Scottish Homes, Scotland's national housing agency, launched an inquiry yesterday into why a pensioner was found dead in his home two months after it had been boarded up by workmen.
William Smith, 74, who was deaf and had a mental age of 12, was found dead in his tenement flat in the Shettleston area of Glasgow on Thursday.
Scottish Homes had boarded up the flat two months earlier because windows were broken and officials thought it had been abandoned.
Workmen did not search the property before carrying out the work. When neighbours reported a strong smell coming from the flat earlier this week, police broke in and found Mr Smith's body.
Scottish Homes said yesterday it was too early to say whether Mr Smith was alive when the flat's windows and doors were sealed. Richard Burn, director of housing management, said: "We can't say exactly what happened, but clearly something went wrong. We have launched a full and detailed inquiry. Until the findings are known, it would be inappropriate to comment further, other than to stress our obvious concern and determination to avoid any future recurrence of this sort of incident."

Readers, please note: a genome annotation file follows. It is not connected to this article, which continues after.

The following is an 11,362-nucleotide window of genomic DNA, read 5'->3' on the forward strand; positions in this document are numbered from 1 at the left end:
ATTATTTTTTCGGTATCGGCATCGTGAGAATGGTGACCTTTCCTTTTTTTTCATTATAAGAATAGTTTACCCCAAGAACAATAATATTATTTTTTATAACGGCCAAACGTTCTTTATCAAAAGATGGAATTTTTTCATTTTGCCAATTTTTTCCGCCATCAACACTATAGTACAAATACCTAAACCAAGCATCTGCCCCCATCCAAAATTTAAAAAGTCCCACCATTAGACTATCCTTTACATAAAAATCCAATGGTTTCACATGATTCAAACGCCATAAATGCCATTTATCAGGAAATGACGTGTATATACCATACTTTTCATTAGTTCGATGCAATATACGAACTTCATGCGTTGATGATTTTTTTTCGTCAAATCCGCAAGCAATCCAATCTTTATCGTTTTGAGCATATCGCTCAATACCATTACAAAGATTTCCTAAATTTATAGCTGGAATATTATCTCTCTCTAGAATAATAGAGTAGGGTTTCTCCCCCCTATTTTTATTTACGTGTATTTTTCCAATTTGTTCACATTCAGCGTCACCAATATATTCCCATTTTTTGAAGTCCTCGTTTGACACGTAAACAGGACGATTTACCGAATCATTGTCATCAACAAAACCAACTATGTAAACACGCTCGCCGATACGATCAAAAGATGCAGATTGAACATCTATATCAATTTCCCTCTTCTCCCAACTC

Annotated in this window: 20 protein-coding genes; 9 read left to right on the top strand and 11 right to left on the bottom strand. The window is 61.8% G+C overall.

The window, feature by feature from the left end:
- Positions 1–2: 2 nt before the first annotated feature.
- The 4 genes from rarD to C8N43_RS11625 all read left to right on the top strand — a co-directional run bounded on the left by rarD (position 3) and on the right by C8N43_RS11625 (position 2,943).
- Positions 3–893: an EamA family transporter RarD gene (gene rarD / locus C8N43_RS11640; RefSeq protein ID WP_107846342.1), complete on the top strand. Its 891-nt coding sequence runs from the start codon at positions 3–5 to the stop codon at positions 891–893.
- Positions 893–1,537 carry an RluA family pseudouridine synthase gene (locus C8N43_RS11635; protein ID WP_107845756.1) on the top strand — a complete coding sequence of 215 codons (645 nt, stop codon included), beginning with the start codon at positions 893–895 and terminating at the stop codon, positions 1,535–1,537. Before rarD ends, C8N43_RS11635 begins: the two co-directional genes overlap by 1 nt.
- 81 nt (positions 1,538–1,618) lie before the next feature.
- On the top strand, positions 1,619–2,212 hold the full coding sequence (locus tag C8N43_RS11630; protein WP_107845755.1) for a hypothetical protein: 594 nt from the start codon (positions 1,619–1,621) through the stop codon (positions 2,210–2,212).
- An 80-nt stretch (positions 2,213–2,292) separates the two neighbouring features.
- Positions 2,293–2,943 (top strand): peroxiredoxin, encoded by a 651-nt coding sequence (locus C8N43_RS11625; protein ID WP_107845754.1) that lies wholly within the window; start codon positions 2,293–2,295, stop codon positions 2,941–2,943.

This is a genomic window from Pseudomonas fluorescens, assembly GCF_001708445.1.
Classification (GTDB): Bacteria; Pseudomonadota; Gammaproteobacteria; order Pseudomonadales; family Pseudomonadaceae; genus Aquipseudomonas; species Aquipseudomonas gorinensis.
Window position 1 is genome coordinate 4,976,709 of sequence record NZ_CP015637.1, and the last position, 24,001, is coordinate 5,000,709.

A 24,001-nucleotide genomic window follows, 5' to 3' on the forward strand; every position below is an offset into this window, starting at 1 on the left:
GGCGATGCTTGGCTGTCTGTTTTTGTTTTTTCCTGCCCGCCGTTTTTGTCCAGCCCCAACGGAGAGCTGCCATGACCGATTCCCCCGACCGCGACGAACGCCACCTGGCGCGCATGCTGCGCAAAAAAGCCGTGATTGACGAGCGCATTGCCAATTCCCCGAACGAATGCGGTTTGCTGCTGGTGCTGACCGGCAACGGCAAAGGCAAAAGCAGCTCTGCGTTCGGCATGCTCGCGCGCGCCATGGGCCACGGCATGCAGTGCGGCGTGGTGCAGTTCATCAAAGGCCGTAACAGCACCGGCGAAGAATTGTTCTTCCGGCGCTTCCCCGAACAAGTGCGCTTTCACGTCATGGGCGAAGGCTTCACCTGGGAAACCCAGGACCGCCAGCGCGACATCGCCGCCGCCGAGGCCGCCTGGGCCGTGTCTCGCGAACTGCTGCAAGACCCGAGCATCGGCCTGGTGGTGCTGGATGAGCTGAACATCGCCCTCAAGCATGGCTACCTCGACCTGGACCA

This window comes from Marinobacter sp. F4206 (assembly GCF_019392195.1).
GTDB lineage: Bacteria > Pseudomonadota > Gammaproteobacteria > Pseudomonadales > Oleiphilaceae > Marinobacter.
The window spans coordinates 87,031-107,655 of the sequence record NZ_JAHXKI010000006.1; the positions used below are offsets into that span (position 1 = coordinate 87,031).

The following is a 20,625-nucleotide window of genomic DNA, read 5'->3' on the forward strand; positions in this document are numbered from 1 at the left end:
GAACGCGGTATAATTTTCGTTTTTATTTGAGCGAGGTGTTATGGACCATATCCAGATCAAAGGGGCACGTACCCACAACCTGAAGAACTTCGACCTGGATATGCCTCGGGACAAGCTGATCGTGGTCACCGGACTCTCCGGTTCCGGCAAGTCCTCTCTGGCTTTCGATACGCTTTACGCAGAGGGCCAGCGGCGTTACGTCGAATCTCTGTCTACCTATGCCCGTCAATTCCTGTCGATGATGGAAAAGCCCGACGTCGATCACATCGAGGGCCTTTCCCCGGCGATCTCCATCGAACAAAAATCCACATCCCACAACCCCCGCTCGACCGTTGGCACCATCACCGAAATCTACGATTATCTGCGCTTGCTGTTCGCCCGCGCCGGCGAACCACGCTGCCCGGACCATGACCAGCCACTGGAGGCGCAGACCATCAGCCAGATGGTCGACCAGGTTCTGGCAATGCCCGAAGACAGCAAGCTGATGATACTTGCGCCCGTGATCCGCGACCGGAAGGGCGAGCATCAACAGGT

Mr Burn explained that the workmen had not entered the flat because Scottish Homes had contacted social services who had assured the agency that Mr Smith had moved house.
Although social workers were supposed to visit Mr Smith regularly, Strathclyde Regional Council admitted that a social worker had last seen him in June. Bob Winter, the council's deputy director of social work, announced an inquiry into the case. "Obviously, we will be looking to see what we can learn from this tragic incident. We will examine our own role very carefully and discuss the situation with all the other agencies involved," he said.
Last night Mr Smith's sister, Catherine Miller, angrily accused Scottish Homes of failing to protect her frail brother. She said: "I was worried when I saw the windows boarded up and I telephoned Scottish Homes. They said that they thought the flat had been abandoned. But they didn't even bother to check. I phoned again and insisted that Willie could be trapped inside, but they just ignored me. I can't believe that everyone was looking for him on the outside when he was there lying on his bed."
A post-mortem examination is being carried out. Strathclyde Police are not treating his death as suspicious.Reuse content